A team of researchers found two new fish species – from the Cretaceous Period – related to Rhinconichthys, which were once thought to have only lived in England.
The fossils likely belong to the Rhinconichthys genus that inhabited the oceans about ninety-two million years ago. Rhinconichthys are bony fish with large mouths; before the new discovery, experts only knew of Rhinconichthys taylori, an extinct species of bony fish that lived in what is modern-day England. Researchers found the skulls of the two new species in Colorado – R. purgatoirensis – and in Japan – R. uyenoi.
Kenshu Shimada, author of the study and a paleobiologist at DePaul University, said that when he and his colleagues named Rhinconichthys in 2010, they only knew of one species from England. At the time, the researchers had no clue that the genus was globally distributed and so diverse, Shimada noted.
There are now three different species of Rhinconichthys from three separate corners of the world, according to Shimada. For each of the species only one skull was found.
R. purgatoirensis and R. uyenoi, as well as the species form England, belong to the broader group of prehistoric fish called pachycormids – an extinct family of ray-finned fish. An analysis of the fossils will help scientists better understand the feeding mechanisms of these prehistoric fishes that are known to have fed only on plankton.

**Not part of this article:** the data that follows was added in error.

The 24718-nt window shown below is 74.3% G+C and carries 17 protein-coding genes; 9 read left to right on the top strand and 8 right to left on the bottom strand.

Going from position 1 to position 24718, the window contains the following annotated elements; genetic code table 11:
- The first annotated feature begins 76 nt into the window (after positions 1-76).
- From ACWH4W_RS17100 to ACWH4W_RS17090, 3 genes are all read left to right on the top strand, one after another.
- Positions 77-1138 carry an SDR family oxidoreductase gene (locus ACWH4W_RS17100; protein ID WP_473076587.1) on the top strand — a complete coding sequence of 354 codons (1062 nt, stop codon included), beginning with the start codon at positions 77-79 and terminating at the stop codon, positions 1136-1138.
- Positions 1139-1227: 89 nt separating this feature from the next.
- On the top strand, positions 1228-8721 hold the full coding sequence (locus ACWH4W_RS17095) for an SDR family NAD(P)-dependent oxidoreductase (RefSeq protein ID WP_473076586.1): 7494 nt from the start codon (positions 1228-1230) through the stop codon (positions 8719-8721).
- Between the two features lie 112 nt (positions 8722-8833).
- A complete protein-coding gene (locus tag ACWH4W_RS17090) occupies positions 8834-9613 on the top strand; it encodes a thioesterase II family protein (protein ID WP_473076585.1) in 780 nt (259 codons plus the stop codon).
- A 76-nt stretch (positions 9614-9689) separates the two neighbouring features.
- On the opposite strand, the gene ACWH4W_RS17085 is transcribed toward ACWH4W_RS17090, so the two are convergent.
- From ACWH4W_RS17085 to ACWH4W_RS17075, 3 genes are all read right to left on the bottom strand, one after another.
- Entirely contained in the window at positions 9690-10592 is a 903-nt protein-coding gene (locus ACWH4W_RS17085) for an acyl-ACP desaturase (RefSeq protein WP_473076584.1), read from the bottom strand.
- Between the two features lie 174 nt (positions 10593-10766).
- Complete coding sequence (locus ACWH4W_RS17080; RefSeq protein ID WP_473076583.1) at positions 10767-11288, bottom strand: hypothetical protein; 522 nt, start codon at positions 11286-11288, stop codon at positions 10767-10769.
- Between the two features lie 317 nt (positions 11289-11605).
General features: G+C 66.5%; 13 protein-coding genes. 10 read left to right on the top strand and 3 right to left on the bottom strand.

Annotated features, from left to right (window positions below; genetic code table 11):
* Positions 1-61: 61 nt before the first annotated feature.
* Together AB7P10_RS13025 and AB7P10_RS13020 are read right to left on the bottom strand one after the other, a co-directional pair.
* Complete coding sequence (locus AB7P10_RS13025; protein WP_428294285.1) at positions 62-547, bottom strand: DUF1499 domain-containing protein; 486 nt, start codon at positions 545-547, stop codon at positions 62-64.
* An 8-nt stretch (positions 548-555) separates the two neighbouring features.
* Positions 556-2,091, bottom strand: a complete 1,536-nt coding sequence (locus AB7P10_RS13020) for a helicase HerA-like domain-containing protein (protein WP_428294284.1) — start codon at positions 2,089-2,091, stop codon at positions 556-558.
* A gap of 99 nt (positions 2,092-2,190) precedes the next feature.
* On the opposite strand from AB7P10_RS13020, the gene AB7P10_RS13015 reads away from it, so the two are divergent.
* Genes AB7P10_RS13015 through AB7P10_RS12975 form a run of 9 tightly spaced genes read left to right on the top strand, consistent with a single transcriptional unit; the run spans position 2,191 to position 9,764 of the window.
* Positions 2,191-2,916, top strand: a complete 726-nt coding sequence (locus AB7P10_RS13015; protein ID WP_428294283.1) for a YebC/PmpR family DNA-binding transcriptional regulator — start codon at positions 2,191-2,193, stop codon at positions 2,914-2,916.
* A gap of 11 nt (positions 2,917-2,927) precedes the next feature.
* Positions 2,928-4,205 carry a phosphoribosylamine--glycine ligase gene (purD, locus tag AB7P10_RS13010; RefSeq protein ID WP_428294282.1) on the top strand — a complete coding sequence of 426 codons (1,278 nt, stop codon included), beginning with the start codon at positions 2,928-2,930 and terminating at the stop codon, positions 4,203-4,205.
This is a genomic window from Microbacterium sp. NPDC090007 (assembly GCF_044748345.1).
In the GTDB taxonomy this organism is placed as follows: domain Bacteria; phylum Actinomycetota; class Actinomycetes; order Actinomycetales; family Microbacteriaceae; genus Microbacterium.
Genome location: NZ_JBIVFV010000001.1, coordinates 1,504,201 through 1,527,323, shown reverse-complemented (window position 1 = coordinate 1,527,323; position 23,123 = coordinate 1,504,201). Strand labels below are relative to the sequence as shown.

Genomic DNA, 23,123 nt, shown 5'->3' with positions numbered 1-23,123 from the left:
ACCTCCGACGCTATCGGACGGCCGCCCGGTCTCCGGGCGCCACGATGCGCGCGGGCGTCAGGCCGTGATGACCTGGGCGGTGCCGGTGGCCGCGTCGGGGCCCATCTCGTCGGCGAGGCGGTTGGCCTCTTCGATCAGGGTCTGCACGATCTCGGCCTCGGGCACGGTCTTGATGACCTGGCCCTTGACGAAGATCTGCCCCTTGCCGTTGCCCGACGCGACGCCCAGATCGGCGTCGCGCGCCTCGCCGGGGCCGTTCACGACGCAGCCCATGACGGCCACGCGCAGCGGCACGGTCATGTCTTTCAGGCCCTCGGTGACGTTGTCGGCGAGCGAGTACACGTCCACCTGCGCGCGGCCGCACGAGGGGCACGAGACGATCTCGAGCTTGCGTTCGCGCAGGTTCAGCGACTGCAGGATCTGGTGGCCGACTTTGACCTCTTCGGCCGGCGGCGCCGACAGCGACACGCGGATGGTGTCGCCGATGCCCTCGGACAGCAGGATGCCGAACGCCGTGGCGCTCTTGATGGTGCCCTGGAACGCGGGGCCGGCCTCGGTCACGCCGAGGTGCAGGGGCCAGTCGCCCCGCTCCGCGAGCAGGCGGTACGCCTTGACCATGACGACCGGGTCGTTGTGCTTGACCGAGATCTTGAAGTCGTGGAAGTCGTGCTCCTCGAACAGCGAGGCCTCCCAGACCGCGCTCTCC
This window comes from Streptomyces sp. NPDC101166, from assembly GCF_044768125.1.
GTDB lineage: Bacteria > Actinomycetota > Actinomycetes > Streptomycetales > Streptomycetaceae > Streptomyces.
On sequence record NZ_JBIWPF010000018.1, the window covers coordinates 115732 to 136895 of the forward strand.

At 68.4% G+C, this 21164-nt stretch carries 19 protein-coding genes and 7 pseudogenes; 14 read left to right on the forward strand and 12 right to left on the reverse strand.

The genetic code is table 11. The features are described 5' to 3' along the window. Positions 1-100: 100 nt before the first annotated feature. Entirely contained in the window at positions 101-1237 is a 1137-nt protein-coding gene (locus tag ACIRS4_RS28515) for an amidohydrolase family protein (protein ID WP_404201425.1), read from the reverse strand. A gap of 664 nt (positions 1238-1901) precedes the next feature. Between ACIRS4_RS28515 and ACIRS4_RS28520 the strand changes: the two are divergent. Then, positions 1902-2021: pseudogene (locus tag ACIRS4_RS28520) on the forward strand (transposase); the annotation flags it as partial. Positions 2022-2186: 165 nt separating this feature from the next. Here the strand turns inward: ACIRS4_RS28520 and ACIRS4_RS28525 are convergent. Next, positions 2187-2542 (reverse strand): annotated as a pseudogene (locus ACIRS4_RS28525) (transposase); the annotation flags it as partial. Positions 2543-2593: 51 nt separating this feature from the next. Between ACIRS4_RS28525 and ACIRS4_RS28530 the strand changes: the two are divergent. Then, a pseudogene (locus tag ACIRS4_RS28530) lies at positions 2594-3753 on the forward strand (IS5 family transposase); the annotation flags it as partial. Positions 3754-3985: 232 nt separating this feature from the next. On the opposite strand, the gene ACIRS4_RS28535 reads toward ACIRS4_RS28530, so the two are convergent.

The fish were probably more than six feet (1.82 m) long, Professor Shimada said. It would be quite difficult for a fish the size of R. purgatoirensis and R. uyenoi to feed only on plankton, which means that the fish must have required some type of unusual adaptation, he explained. Judging by the hyomandibulae (pair of bones) found in the skull, the fishes likely had the ability to open their mouths very wide to maximize the amount of plankton they ate with a single ‘bite’.
Bruce Schumacher from the United States Forest Service was the one who discovered the new species. Apart from Schumacher and Shimada, the research team also included Anthony Maltese, curator at the Rocky Mountain Dinosaur Resource Center (RMDRC), and Jeff Liston, an associate professor at Yunnan Key Laboratory for Palaeobiology and former research associate at National Museums of Scotland.
The findings will be published the international scientific journal Cretaceous Research.
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